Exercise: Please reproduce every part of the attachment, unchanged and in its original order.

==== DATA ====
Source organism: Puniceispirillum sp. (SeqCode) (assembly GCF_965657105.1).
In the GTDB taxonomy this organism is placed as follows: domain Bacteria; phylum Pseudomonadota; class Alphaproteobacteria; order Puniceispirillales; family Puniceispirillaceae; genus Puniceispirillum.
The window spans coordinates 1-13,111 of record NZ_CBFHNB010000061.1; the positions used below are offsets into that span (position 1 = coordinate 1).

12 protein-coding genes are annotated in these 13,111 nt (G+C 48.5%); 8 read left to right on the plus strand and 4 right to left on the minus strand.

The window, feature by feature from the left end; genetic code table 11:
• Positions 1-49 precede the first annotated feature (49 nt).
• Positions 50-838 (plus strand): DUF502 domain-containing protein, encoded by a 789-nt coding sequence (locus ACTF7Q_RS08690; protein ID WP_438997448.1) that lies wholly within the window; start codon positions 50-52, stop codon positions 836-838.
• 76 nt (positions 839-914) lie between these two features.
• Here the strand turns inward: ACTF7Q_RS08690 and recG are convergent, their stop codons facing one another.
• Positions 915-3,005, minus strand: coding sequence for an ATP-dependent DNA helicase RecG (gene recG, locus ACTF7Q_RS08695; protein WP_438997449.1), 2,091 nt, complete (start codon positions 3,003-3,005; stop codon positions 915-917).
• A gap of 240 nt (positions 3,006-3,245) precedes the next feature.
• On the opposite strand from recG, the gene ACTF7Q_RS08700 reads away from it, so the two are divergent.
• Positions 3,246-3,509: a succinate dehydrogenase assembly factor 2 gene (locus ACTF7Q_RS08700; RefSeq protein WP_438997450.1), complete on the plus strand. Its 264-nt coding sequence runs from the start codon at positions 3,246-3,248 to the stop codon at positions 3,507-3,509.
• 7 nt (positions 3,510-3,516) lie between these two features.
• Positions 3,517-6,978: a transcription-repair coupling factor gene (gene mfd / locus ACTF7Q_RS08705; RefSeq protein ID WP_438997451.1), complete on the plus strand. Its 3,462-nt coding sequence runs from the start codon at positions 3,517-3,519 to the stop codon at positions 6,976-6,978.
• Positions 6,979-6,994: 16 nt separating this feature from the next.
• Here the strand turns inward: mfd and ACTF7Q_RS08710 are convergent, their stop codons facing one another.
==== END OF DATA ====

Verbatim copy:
Source organism: Puniceispirillum sp. (SeqCode) (assembly GCF_965657105.1).
In the GTDB taxonomy this organism is placed as follows: domain Bacteria; phylum Pseudomonadota; class Alphaproteobacteria; order Puniceispirillales; family Puniceispirillaceae; genus Puniceispirillum.
The window spans coordinates 1-13,111 of record NZ_CBFHNB010000061.1; the positions used below are offsets into that span (position 1 = coordinate 1).

12 protein-coding genes are annotated in these 13,111 nt (G+C 48.5%); 8 read left to right on the plus strand and 4 right to left on the minus strand.

The window, feature by feature from the left end; genetic code table 11:
• Positions 1-49 precede the first annotated feature (49 nt).
• Positions 50-838 (plus strand): DUF502 domain-containing protein, encoded by a 789-nt coding sequence (locus ACTF7Q_RS08690; protein ID WP_438997448.1) that lies wholly within the window; start codon positions 50-52, stop codon positions 836-838.
• 76 nt (positions 839-914) lie between these two features.
• Here the strand turns inward: ACTF7Q_RS08690 and recG are convergent, their stop codons facing one another.
• Positions 915-3,005, minus strand: coding sequence for an ATP-dependent DNA helicase RecG (gene recG, locus ACTF7Q_RS08695; protein WP_438997449.1), 2,091 nt, complete (start codon positions 3,003-3,005; stop codon positions 915-917).
• A gap of 240 nt (positions 3,006-3,245) precedes the next feature.
• On the opposite strand from recG, the gene ACTF7Q_RS08700 reads away from it, so the two are divergent.
• Positions 3,246-3,509: a succinate dehydrogenase assembly factor 2 gene (locus ACTF7Q_RS08700; RefSeq protein WP_438997450.1), complete on the plus strand. Its 264-nt coding sequence runs from the start codon at positions 3,246-3,248 to the stop codon at positions 3,507-3,509.
• 7 nt (positions 3,510-3,516) lie between these two features.
• Positions 3,517-6,978: a transcription-repair coupling factor gene (gene mfd / locus ACTF7Q_RS08705; RefSeq protein ID WP_438997451.1), complete on the plus strand. Its 3,462-nt coding sequence runs from the start codon at positions 3,517-3,519 to the stop codon at positions 6,976-6,978.
• Positions 6,979-6,994: 16 nt separating this feature from the next.
• Here the strand turns inward: mfd and ACTF7Q_RS08710 are convergent, their stop codons facing one another.